Although this could very well be a picture of me finding a new treasure at a favorite nursery, it's actually an illustration by David Catrow for a children's book called Plantzilla.

Wednesday, January 9, 2019

Wednesday Vignette Old Meets New

Our town is experiencing a bit of growth.  Next to this grand old building, another hotel is being erected.  The two existing hotels (one was built shortly after the convention center was erected) in proximity to our convention center aren't sufficient to accommodate  the volume of folks that the convention center can host.

Inside the convention center itself, old-growth lumber is hung as artwork, a tip of the hat to Tacoma's past.  Do they look like battering rams poised and ready to break out of their glass and metal prison?  Poignant is the artificial evergreen tree dwarfed in the corner.  Smallest of all is the human form.  So small and yet capable of creating and destroying so much.

Wednesday Vignette is hosted by pal, Anna, at Flutter and Hum.  Click on over there to see more.


  1. So small, and often so misguided and destructive... I know exactly what you mean. When I lived in Columbus, OH, the city was trying so hard to become a destination for something. Now, the inner east side (German Village) had several beautiful old, defunct, German brewery buildings with quite a bit of character, on cobbled streets. What they should have done was some kind of creative adaptive reuse of the buildings, but instead, with the notable exception of one showy portal (the token nod to the old), it was all leveled, and tall condos erected. I nearly cried.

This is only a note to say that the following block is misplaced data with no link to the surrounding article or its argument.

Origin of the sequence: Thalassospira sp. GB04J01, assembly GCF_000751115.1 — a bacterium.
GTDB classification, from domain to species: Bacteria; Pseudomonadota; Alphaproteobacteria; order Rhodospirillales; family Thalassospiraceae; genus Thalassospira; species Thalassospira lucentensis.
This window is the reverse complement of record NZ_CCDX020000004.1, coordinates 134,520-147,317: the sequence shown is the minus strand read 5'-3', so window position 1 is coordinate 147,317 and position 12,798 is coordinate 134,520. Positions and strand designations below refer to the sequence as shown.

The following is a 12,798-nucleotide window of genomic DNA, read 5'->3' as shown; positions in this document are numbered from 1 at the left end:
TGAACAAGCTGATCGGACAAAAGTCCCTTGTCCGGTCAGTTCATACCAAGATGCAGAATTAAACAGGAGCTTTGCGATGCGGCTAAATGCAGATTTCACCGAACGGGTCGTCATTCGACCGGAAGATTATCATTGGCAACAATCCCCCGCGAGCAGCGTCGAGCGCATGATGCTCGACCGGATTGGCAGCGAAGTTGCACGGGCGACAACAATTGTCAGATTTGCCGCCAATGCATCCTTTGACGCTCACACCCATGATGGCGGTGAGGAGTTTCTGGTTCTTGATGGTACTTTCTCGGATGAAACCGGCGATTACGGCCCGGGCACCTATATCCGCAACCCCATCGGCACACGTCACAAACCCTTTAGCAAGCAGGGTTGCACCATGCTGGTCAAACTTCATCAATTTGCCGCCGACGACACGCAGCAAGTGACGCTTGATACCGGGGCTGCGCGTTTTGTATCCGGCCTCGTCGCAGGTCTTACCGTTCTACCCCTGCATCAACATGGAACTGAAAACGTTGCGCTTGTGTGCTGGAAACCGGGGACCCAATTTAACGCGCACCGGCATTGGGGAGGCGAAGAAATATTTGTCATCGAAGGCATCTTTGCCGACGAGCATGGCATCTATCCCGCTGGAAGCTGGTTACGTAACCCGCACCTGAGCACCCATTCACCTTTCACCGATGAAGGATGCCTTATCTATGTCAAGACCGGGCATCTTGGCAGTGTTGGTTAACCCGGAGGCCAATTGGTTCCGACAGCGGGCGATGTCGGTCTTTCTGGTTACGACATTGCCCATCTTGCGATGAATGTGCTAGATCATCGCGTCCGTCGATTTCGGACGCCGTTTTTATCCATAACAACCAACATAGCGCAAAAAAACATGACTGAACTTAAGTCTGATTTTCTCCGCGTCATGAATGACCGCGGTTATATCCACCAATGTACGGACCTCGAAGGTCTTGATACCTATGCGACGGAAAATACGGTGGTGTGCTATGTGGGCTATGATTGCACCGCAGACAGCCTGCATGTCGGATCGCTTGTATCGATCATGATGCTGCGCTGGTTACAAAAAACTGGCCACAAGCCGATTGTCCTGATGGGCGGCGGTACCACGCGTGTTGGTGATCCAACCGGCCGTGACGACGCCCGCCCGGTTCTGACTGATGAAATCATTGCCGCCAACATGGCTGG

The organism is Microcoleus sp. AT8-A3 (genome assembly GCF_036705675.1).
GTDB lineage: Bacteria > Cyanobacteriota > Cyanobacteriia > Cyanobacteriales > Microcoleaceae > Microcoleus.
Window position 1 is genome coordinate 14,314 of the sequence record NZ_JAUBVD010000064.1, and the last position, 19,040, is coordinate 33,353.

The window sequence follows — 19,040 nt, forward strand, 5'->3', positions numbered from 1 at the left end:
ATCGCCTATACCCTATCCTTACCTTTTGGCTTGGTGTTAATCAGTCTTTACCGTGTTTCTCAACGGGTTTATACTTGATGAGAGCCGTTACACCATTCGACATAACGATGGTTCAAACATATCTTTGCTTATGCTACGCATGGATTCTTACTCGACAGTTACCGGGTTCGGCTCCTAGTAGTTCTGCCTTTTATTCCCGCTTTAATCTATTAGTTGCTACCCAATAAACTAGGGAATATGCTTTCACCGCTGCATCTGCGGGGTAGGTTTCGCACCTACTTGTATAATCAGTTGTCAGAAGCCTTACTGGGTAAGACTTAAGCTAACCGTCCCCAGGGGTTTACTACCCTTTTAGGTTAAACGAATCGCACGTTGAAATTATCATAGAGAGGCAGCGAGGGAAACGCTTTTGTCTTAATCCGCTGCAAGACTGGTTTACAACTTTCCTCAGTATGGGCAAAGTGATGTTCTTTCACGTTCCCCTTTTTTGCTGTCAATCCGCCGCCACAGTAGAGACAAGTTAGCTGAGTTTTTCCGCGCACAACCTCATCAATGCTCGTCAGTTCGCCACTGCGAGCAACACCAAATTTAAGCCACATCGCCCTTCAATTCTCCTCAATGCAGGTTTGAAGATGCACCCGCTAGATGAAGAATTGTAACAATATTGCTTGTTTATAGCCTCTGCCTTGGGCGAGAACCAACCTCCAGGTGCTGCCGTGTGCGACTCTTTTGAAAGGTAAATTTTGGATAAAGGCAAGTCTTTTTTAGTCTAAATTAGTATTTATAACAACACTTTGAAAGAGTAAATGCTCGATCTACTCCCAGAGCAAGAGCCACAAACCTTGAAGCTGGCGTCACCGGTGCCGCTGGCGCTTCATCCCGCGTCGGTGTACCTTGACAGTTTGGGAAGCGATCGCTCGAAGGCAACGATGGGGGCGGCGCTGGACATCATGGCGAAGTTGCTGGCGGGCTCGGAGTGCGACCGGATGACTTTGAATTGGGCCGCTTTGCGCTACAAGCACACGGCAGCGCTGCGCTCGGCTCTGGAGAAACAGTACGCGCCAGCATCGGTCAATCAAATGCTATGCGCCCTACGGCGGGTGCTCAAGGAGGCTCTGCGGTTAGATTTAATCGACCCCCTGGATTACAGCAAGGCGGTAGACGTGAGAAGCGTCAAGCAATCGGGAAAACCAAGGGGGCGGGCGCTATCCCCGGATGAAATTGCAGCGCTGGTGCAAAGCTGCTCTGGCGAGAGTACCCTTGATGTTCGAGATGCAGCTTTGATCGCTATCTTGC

Great shot with the scale figure at the top of the stairs! Interesting use of the old growth timber as art work. I bet you very few even reflect on the fact that by now, at the end of our continued ravaging of our planet, that kind of wood barely exists any more, except in existing, old buildings, and in the rare, remaining grove of old growth trees. Maybe that's why it was featured so prominently? ... but I kind of doubt it.

  2. The "grand old building" in the first picture looks like it's sliding, slowly, (metaphorically?), into oblivion. Some of the new shiny construction that pops up everywhere (in Seattle) is quite lovely, but it happens too fast; I hardly recognize my own city sometimes.
    I appreciate the nod to old growth, but feel the display is rather luck luster; maybe it looks better in person.

  3. The interior shot is interesting. I made me think of Escher's art.


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